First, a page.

October Book Reviews

Starting this fall, we’ve decided to post our favourite book of the past month and the book we’re most excited to read next. Feel free to comment with your own favourites and recommendations!

What was the best book you read in October, and why?

What book are you excited about in November?

 

Jan:

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Appropriately for Halloween, the book I enjoyed the most this month was Ghosts by Raina Telgemeier. She has been the hot new writer of the past couple of years for tweens. Her two autobiographical graphic novels Smile and Sisters are always flying off the shelves at the library. Her newest book, Ghosts, is a completely fictional story about a girl who has just moved to a new town. Her sister is ill and the shadow of death hangs over them. I found that Raina’s art style perfectly mixed the heaviness of the topic with the cultural story of Dia de los Muertos. I am a sucker for a coming-of-age story and Ghosts did not disappoint.

  On the list for next month is Calvin by Martine Leavitt , which won the Governor General award for YA Lit.

Annemarie:

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As predicted, Homegoing by Yaa Gyasi was beautiful and wonderful and has stuck with me. Then last week I read Room by Emma Donoghue and it was gripping. I’ve spent a week pondering how the story was told from the perspective of a child in a terrible situation who was shielded by his mother so that the horror is both displaced and more intense. Both books describe complex and heartbreaking situations that are quite different, and both have given me a perspective I hold valuable .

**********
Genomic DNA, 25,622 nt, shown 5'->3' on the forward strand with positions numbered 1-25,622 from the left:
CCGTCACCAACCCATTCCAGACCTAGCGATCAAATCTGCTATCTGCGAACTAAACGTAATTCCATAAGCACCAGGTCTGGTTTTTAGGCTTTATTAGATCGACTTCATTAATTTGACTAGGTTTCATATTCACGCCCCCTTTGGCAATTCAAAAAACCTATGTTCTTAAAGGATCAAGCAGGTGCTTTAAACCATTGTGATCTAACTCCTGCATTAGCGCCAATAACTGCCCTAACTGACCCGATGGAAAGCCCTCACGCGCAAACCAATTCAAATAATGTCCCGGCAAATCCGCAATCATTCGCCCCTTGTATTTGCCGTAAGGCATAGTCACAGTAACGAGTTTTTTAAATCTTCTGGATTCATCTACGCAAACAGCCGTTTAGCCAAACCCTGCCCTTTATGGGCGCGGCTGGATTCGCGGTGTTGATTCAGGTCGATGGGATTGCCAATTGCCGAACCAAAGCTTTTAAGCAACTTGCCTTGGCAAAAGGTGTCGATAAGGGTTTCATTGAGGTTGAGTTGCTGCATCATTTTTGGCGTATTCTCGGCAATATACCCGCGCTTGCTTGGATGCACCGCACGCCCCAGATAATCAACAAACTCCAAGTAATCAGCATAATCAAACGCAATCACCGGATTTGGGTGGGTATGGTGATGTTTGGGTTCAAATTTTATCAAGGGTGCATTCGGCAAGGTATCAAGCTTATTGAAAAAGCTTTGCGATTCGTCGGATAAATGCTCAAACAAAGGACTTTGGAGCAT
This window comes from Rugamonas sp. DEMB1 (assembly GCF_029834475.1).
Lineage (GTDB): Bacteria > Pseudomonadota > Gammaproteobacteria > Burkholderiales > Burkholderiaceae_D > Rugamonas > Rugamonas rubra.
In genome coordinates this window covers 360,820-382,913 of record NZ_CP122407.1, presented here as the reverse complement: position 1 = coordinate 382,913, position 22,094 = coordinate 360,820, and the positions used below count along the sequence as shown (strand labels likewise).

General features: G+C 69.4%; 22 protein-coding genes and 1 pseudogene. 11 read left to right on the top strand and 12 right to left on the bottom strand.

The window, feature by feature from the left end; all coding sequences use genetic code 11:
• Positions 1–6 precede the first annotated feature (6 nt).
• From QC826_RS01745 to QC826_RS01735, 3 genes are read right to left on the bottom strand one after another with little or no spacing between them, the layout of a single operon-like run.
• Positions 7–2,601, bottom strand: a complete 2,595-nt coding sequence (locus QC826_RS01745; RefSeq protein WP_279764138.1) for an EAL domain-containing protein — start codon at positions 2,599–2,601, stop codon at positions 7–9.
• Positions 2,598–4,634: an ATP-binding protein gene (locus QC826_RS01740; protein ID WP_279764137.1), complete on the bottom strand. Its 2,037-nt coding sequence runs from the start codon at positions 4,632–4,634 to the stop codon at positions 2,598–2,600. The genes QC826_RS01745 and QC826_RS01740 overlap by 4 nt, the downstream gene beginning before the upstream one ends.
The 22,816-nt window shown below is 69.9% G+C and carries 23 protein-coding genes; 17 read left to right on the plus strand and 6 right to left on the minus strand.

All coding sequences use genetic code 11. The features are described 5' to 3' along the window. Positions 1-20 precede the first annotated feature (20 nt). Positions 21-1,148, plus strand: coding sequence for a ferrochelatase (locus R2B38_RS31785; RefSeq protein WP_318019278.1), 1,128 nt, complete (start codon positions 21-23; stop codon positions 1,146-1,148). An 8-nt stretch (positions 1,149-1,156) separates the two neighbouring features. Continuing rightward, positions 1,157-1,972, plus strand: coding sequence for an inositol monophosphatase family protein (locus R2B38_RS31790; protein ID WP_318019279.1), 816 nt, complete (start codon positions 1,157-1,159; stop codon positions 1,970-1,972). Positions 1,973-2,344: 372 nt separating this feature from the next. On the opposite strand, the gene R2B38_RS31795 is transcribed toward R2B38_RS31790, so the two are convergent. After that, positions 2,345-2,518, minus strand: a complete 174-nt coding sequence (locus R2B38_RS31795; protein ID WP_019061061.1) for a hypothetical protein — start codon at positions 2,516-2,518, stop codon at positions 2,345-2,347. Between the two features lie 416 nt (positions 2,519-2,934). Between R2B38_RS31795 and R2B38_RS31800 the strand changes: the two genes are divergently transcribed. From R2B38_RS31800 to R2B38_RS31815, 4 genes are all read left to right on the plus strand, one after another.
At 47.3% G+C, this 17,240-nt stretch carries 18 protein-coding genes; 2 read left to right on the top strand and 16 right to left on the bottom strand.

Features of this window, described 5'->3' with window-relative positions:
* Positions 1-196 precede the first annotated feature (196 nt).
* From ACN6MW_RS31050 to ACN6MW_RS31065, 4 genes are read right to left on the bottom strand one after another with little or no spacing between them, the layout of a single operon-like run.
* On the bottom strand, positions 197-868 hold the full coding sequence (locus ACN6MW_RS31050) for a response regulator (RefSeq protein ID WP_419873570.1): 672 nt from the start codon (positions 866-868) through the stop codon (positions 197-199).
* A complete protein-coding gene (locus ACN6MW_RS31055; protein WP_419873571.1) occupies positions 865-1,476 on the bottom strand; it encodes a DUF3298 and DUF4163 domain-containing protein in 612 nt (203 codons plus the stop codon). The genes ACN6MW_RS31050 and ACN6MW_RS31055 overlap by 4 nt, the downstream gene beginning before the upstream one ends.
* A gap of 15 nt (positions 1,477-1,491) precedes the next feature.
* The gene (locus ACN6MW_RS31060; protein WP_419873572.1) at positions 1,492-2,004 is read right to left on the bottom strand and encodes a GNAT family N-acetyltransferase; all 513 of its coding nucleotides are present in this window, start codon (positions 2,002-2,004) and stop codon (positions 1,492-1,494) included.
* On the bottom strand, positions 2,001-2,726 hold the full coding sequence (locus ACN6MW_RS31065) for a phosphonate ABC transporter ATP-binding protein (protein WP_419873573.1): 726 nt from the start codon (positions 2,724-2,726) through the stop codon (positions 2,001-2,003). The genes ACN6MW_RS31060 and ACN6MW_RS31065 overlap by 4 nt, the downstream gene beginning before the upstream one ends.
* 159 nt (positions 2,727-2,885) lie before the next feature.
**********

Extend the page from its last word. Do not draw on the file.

I’m looking forward to reading Wenjack by Joseph Boyden. I’ve started prioritizing reading hard stories, and I want to read more Aboriginal stories. Wenjack has stellar reviews, and I’m hoping that my hold at the library comes through in time to review it for next month.

Steph:

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I’ve caught the Louise Penny bug and caught it hard. A few years ago I read the first couple books in her Inspector Gamache series to see what all the fuss was about. I enjoyed them, they are good cozy mysteries for sure. I didn’t pick the series back up again until recently, but I just finished The Brutal Telling and now I finally get it. These are more than just good mystery novels. They are also stories about what makes us human. Sorry, couldn’t figure out a way to say that so it didn’t sound cheesy. But Louise Penny does somehow, bless her, and does it fantastically well. I’ll just be over here ploughing through the rest of the series if you need me.

Next, after all the Penny, I’ll be reading Kindred by Octavia Butler. This has been on my list for a while and I can’t wait. It involves time travel, so I am sold.

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